The East Coast could see heavy snow and strong winds from a winter storm transform into the region's first "bomb cyclone" of the year, forecasting service AccuWeather said.
According to AccuWeather, the heaviest snowfall was expected to move into Maryland, Virginia, North Carolina and Tennessee overnight, with up to 3 inches of snow expected in Washington, D.C.
The combination of strong winds and heavy snow could cause a bomb cyclone, which occurs when the air pressure drops at least 24 millibars in 24 hours, often causing heavy precipitation and powerful winds, AccuWeather meteorologist Tyler Roys said.
"The storm is currently in the process of becoming a bomb cyclone and should be one by this evening south off Nova Scotia," a maritime province in Canada, Roys said.
“Much of Nova Scotia will see the brunt of the bomb cyclone where blizzard conditions are expected tonight along with 12-18 inches of snow," the meteorologist said.
For the northeast U.S., Roys said the main impact will be "heavy snow, largely from eastern Connecticut through down east Maine and some gusty winds," with gusts up to 40 mph expected.
In Kentucky's Hardin County, winter weather conditions were blamed for causing a more than 20- to 30-car pileup on Thursday, according to NBC affiliate WAVE of Louisville.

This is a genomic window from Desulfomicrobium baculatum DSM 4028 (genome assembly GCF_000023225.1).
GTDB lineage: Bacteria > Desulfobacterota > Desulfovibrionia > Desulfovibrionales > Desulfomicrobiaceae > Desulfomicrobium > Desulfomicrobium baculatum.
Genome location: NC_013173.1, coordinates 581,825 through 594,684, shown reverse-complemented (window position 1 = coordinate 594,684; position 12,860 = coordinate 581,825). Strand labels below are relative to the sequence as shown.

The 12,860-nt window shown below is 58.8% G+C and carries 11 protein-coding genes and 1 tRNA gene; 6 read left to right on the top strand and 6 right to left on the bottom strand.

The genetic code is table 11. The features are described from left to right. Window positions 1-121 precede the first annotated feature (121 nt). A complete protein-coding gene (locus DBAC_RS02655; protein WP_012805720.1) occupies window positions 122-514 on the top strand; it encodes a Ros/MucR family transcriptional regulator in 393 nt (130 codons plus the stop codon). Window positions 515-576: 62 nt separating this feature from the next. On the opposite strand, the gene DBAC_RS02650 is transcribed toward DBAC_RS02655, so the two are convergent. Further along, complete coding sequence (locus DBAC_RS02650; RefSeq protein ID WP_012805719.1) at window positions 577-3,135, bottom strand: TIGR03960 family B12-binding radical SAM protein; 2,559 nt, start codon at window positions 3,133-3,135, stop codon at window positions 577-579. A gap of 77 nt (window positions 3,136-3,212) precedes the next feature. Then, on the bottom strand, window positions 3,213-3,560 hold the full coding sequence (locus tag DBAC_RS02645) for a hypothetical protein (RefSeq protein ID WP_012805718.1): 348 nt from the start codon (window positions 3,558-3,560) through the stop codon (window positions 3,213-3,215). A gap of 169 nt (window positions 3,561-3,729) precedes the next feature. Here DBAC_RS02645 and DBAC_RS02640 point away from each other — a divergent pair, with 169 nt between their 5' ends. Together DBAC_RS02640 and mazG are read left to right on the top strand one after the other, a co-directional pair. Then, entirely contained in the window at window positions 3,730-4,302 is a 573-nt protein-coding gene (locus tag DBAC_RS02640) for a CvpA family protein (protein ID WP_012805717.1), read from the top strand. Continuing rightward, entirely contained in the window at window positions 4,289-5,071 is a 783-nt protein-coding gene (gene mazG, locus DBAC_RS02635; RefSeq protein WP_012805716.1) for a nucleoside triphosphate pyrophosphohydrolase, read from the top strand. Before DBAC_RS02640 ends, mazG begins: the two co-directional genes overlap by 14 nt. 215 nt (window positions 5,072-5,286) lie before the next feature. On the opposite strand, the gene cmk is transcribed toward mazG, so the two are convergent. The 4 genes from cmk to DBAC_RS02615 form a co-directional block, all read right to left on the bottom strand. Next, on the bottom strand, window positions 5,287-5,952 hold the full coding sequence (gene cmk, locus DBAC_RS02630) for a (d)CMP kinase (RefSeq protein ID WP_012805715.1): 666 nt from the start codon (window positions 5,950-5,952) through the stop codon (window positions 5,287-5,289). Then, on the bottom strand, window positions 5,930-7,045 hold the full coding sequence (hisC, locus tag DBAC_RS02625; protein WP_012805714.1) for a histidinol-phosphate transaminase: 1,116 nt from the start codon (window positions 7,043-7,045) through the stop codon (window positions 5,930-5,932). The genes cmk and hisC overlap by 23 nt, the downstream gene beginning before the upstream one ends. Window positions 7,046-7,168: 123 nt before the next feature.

Only minor injuries were reported in the traffic incident, WAVE reported.
The Kentucky State police urged people in a tweet to "give yourself plenty of time and please slow down" on their morning commutes on Friday.
Travel 'will be difficult' for I-95 corridor
Roys also warned that travel "will be difficult for much of the (Interstate 95) corridor" on Friday from New York City on north.
In its daily forecast, the National Weather Service also warned that a combination of snow and ice could cause hazardous road conditions through Friday morning in the region.
It comes after a winter storm earlier this week left drivers stranded on the I-95 for nearly 30 hours in dropping temperatures and without food and water.
Sen. Tim Kaine, D-Va., was among those who were caught up in the chaos, with the senator stuck in traffic for 27 hours before making it to his office in Washington, D.C.